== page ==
Can New Android Wear Watches Compete With Apple Watch?

Android Wear smartwatches

Source: Android.com

The Apple Watch is already the most popular smartwatch on the market, but it’s still early in the game. Google and all of its Android Wear partners are determined to help their smartwatch platform catch up and successfully take on Apple’s first wearable, starting with a new batch of wearables soon to be unveiled.

Shara Tibken and Roger Cheng report for CNET that a new batch of Android Wear smartwatches is on its way. Asus, Huawei, LG, and Motorola will all introduce new smartwatches at the IFA electronics trade show in Berlin, according to sources who are familiar with the companies’ product launch plans. The devices will all be powered by Android Wear, the software the Google created to power wearable devices like smartwatches. Tibken and Cheng note that Android Wear hasn’t yet resulted in any blockbuster products, even as the IFA releases will mark the second major wave of Android Wear devices, following a “dismal showing in 2014.”

Android powers the majority of the world’s smartphones, and Google and its partners are likely hoping for a similar success with the emerging market for smartwatches and other wearables. The objective seems to be for Android Wear devices to offer enough features and unique designs to pull shoppers away from the Apple Watch, which became the world’s most popular smartwatch within a few months of hitting the market earlier this year. The Apple Watch raised the bar for smartwatches across the board, and Android Wear watches have a lot of ground to make up.

Early wearables, like Samsung’s Galaxy Gear, used Android, but the initial version of the software, which wasn’t specifically tailored to wearables, caused the devices to run slowly and the batteries to drain quickly. Samsung switched to its own operating system, Tizen, for its own smartwatches. Android Wear, a version of Android modified specifically for smartwatches and other wearable devices, then launched early in 2014. Google, in partnership with Samsung, LG, and Motorola, unveiled the first Android Wear devices at Google’s developer conference in June 2014. Shortly afterward, other companies, including Sony and Asus, introduced their own smartwatches. But as Tibken and Cheng note, smartwatch manufacturers shipped only 720,000 Android Wear devices in 2014 out of a total of 4.6 million smartwatches.

Motorola is expected to follow up on its round-faced, premium-built Moto 360 with a new smartwatch at IFA. LG is expected to release a smartwatch that’s similar to its LG Watch Urbane LTE, which ran on software called WebOS; the new version will run on Android Wear. Fewer details are known about what Huawei will launch, as the company debuted its first smartwatch at the Mobile World Congress trade show in Barcelona earlier this year. Asus is expected to offer more details on the ZenWatch 2, which debuted at the Computex trade show in Taiwan. Samsung is expected to release the Gear S2, but the device will run Tizen, not Android Wear.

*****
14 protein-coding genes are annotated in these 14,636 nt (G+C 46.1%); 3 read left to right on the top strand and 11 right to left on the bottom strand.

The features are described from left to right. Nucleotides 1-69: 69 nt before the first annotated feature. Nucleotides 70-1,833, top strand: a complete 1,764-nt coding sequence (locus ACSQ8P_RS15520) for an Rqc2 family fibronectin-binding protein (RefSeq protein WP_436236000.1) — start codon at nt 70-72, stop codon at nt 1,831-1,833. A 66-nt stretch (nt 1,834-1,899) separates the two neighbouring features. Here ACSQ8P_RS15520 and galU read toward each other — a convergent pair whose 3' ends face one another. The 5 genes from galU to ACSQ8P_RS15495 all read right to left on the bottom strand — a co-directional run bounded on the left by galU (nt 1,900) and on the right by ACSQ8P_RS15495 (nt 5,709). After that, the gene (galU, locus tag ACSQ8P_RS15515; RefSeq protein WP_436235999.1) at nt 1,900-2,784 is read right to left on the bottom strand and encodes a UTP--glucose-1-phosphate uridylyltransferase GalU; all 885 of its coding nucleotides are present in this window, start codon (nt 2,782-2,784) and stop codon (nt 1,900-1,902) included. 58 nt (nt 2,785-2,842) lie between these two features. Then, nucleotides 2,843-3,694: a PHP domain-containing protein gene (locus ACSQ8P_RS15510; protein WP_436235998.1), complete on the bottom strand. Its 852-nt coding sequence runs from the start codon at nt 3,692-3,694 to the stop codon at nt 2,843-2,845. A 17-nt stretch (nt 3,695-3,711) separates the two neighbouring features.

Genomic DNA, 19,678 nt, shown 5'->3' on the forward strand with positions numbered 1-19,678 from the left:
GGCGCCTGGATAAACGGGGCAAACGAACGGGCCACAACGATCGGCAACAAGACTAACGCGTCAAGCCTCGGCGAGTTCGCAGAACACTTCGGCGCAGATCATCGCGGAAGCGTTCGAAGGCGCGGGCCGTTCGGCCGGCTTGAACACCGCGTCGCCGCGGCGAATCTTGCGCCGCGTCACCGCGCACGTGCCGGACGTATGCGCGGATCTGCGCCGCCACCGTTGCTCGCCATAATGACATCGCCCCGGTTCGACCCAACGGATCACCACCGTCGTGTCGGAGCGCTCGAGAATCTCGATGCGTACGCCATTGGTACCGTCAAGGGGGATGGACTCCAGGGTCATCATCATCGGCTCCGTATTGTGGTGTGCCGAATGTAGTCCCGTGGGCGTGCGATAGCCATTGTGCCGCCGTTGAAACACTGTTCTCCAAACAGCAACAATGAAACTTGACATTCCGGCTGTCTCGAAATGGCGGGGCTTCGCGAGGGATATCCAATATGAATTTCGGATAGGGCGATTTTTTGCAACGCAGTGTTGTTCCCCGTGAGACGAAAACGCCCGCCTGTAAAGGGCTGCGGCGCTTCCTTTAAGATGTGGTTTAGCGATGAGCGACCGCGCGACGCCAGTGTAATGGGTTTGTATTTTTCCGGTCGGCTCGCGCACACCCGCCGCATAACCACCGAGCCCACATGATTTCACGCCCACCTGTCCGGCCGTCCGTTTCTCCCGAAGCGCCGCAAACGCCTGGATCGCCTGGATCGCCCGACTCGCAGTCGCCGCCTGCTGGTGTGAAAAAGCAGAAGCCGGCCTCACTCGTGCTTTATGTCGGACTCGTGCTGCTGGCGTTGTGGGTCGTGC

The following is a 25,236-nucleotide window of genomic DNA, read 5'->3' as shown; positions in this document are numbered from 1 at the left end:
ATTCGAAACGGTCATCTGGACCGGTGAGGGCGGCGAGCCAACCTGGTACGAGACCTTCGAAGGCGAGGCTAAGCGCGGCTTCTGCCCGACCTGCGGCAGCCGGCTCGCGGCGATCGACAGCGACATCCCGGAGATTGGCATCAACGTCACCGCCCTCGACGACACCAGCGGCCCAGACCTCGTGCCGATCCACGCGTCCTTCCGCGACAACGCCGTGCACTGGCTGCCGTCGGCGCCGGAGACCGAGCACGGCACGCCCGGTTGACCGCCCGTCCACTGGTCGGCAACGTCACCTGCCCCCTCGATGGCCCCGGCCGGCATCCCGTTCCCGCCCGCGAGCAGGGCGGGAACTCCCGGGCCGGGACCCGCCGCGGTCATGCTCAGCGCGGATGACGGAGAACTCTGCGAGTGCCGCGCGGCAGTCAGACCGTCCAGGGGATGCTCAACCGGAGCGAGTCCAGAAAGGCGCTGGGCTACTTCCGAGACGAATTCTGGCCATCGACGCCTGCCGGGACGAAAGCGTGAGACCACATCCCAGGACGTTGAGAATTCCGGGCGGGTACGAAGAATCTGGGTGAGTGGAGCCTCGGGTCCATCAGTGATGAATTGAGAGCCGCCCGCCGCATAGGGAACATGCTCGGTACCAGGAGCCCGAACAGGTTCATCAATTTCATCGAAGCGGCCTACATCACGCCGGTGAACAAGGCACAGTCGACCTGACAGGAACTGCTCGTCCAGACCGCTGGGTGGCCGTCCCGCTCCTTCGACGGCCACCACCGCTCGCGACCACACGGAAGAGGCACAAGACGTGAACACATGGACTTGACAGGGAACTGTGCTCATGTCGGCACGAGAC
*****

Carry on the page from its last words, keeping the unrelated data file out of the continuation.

But not everyone is excited about the new watches coming at IFA, or about their ability to make Android Wear ubiquitous. Take Stephen Hall, who writes for 9to5Google that not only will these watches be expensive, but “Android Wear simply isn’t all that smart yet,” and none of the new smartwatches are likely to bring substantial upgrades that would be worth the investment for someone who already owns an Android Wear watch. But his concerns also cut to the core of why smartwatches aren’t yet popular among a general consumer population: they simply aren’t yet useful enough.

“Truthfully, until I have access to a smartwatch that does way more… with way longer battery life (I’m talking ignore the thing for weeks), and with a physical design that’s comfortable and sleek enough that I can sleep with it on, I’m probably not going to be a daily user of a smartwatch,” Hall writes. Android Wear is taking small steps forward, such as with a recent update that brings interactive watch faces to the platform. Hall think that’s something that Android Wear “desperately” needs to compete with features like the Apple Watch’s Digital Touch.

For Hall and for many others like him, the current crop of smartwatches are disappointing because they just aren’t as capable as we thought they’d be. (In most cases, that goes for the Apple Watch as well as the ever-widening array of Android Wear smartwatches on the market.) While any one Android Wear watch may not be able to compete with the brand recognition, premium cachet, and overall polish of the Apple Watch’s hardware and software, ultimately the platform as a whole is pushing wearable technology forward.

So it’s not out of the question that for some, even many, users, an Android Wear watch may end up being a better choice than Apple’s wearable — either once the new collection of smartwatches lands at IFA or a little farther into the future evolution of Android Wear’s software and hardware.

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